|ESOPHAGEAL CANCER - ORIGINAL ARTICLE
|Year : 2014 | Volume
| Issue : 1 | Page : 54-56
Study of socio-demographic determinants of esophageal cancer at a tertiary care teaching hospital of Western Maharashtra, India
Purushottam A Giri1, Kailash K Singh2, Deepak B Phalke1
1 Department of Community Medicine (PSM), Rural Medical College and Pravara Rural Hospital, Loni, Dist. Ahmednagar, Maharashtra, India
2 Department of Radiotherapy and Oncology, Rural Medical College and Pravara Rural Hospital, Loni, Dist. Ahmednagar, Maharashtra, India
|Date of Web Publication||5-Feb-2014|
Purushottam A Giri
Department of Community Medicine (PSM), Rural Medical College and Pravara Rural Hospital, Loni, Dist. Ahmednagar, Maharashtra
Source of Support: None, Conflict of Interest: None
Background: Esophageal cancer has a peculiar geographical distribution and shows marked differences in incidence within a particular geographical region. Presently, as there seems little prospect of early detection of this cancer, an understanding of the etiological factors may suggest opportunities for its primary prevention. Objectives: The present study was carried out to find out the socio-demographic determinants of esophageal cancer in a tertiary care teaching hospital of western Maharashtra, India. Materials and Methods: A retrospective hospital record-based study was carried out for the period of five years (2007-2011) in the department of Radiotherapy of Pravara Rural Hospital, Loni, western Maharashtra, India. A total of 5879 patients were diagnosed with cancer, of them, 207 (3.52%) patients had esophageal cancer. Data was collected on the basis of the patients' record in the hospital and analyzed in the form of percentage and proportions whenever appropriate. Results: Out of total 5879 patients who were diagnosed with cancer during the five studied years, 207 (3.52%) patients had esophageal cancer, of which 121 (58.46%) were males and 86 (41.54%) were females, which show predominance of males over females. Most of the patients (28.50%) belonged to lower class, while only 9.66% were from upper class. Majority of the patients (54.14%) had a history of tobacco chewing, followed by smoking (cigarette, bidi, or both) in 36.94% and alcohol in 21.65%. Conclusion: The present study shows that esophageal cancer constitutes 3.52% of cancer cases. There is a need to screen the high-risk group of people, improve socio-economic status, and efforts must be made to introduce a set of preventive measures that have the potential to significantly reduce the burden of disease and to help bridge the gap between research and public awareness.
Keywords: Esophageal cancer, rural area, socio-demographic determinants, tertiary care teaching hospital
|How to cite this article:|
Giri PA, Singh KK, Phalke DB. Study of socio-demographic determinants of esophageal cancer at a tertiary care teaching hospital of Western Maharashtra, India. South Asian J Cancer 2014;3:54-6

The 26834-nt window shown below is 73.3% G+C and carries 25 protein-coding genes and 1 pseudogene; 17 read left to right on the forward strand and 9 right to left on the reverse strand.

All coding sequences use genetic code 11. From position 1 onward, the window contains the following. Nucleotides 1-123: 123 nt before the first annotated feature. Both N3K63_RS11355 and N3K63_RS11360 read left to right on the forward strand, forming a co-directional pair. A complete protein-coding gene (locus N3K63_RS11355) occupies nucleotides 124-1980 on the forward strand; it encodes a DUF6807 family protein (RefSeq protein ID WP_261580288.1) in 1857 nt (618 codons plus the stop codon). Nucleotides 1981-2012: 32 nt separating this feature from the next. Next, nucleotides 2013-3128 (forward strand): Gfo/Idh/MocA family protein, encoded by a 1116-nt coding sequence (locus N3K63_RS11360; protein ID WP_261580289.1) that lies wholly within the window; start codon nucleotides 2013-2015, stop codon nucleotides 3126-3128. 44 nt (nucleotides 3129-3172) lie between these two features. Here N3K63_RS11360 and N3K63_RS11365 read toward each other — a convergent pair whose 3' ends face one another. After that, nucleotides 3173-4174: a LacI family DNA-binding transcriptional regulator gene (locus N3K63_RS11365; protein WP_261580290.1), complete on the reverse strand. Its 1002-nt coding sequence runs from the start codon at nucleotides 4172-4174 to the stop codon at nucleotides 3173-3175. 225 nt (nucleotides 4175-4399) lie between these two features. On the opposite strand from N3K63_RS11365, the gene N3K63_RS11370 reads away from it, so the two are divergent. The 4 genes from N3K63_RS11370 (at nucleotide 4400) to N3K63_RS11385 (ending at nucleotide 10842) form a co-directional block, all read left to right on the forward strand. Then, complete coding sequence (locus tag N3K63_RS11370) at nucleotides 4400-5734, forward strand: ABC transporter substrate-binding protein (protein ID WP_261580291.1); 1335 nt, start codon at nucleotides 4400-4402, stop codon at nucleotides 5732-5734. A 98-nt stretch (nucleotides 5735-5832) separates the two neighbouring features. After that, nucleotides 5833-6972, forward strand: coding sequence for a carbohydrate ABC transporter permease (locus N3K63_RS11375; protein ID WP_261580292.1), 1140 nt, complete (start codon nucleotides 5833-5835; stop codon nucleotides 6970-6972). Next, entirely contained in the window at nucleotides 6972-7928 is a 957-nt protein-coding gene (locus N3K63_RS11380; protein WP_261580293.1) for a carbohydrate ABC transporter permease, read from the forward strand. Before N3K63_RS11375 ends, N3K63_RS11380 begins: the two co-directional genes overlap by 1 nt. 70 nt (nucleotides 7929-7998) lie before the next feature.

|How to cite this URL:|
Giri PA, Singh KK, Phalke DB. Study of socio-demographic determinants of esophageal cancer at a tertiary care teaching hospital of Western Maharashtra, India. South Asian J Cancer [serial online] 2014 [cited 2017 Feb 24];3:54-6. Available from: http://journal.sajc.org/text.asp?2014/3/1/54/126526
| Introduction|| |
Cancer is a major concern in all nations of the world, and it has become one of the ten leading causes of death in India. It is the third leading cause of death in males and fourth in females.  The leading sites of cancer vary from country to country. About 10 million people are diagnosed with cancer, and more than 60% die of this disease every year.  Despite recent advances in cancer therapy, esophageal cancer remains one of the least treatment-responsive malignancies. Even in developed countries, more than 85% of patients die within two years of diagnosis, making it the sixth most common cause of cancer-related deaths in the world.  In India, esophageal cancer is the most common malignancy involving the gastrointestinal tract in Karnataka, Tamil Nadu, Kerala, and Assam.  Since the prognosis in esophageal carcinoma is extremely poor and as there seems to be little prospect for early detection or treatment, a better understanding of the etiology/risk factors may suggest opportunity for its primary prevention.  Hence, the objective of the present study was to find out the socio-demographic determinants of patients with esophageal cancer who visited the department of radiotherapy in a tertiary care teaching hospital of western Maharashtra.
| Materials and Methods|| |
A retrospective hospital record-based study was carried out in the department of Radiotherapy of Pravara Rural Hospital (PRH), Loni in western Maharashtra, India. The ethics committee of the institute approved the study. Pravara Rural Hospital is a tertiary level health care center attached as a teaching hospital of Rural Medical College, Loni, which caters to the needs of the Ahmednagar district and comes under the aegis of Pravara Medical Trust. The majority of the patients at PRH come from rural areas. Data were collected for the year January 2007 to December 2011 (i.e., 5 years) on the basis of the patients' records maintained by the department of Radiotherapy. A total of 5879 patients of various malignancies were registered in the department of Radiotherapy, among these, 207 patients who had cancer of the esophagus were reviewed. Data collected from patients' records included patients' socio-demographic profile and habits like alcohol, tobacco, and smoking etc., Socio-economic status was assessed by the modified BG Prasad classification. 
All recorded data for studied years were entered in MS Excel and analyzed in the form of percentage and proportions whenever appropriate.
| Results|| |
A total of 5879 patients of various malignancies were registered during the studied years 2007 to 2011 in the department of Radiotherapy, among these, 207 (3.52%) patients had esophageal cancer, of which 121 (58.46%) were males and 86 (41.54%) were females, which shows predominance of males over females.
The socio-demographic determinants of the study population were depicted in [Table 1]. Out of the 207 esophageal cancer patients, 41.54% were in the age group of >60 years, followed by 30.43% in the age group of 50-60 years, with the lowest 9.17% in the age group of <40 years. As per the modified BG Prasad classification, 28.5% of the patients belonged to lower class, followed by 24.15% lower middle class while only 9.66% were from upper class. Education level of the study population indicated that 30.91% were illiterates and 21.26%, 19.32%, and 16.42% had education levels of secondary, primary, and higher secondary, respectively. Only 12.07% were graduates. Occupation of the study population of esophageal cancer showed that 28.01% were farmers, followed by 19.81% were laborers and housewives and 13.53% were shopkeepers.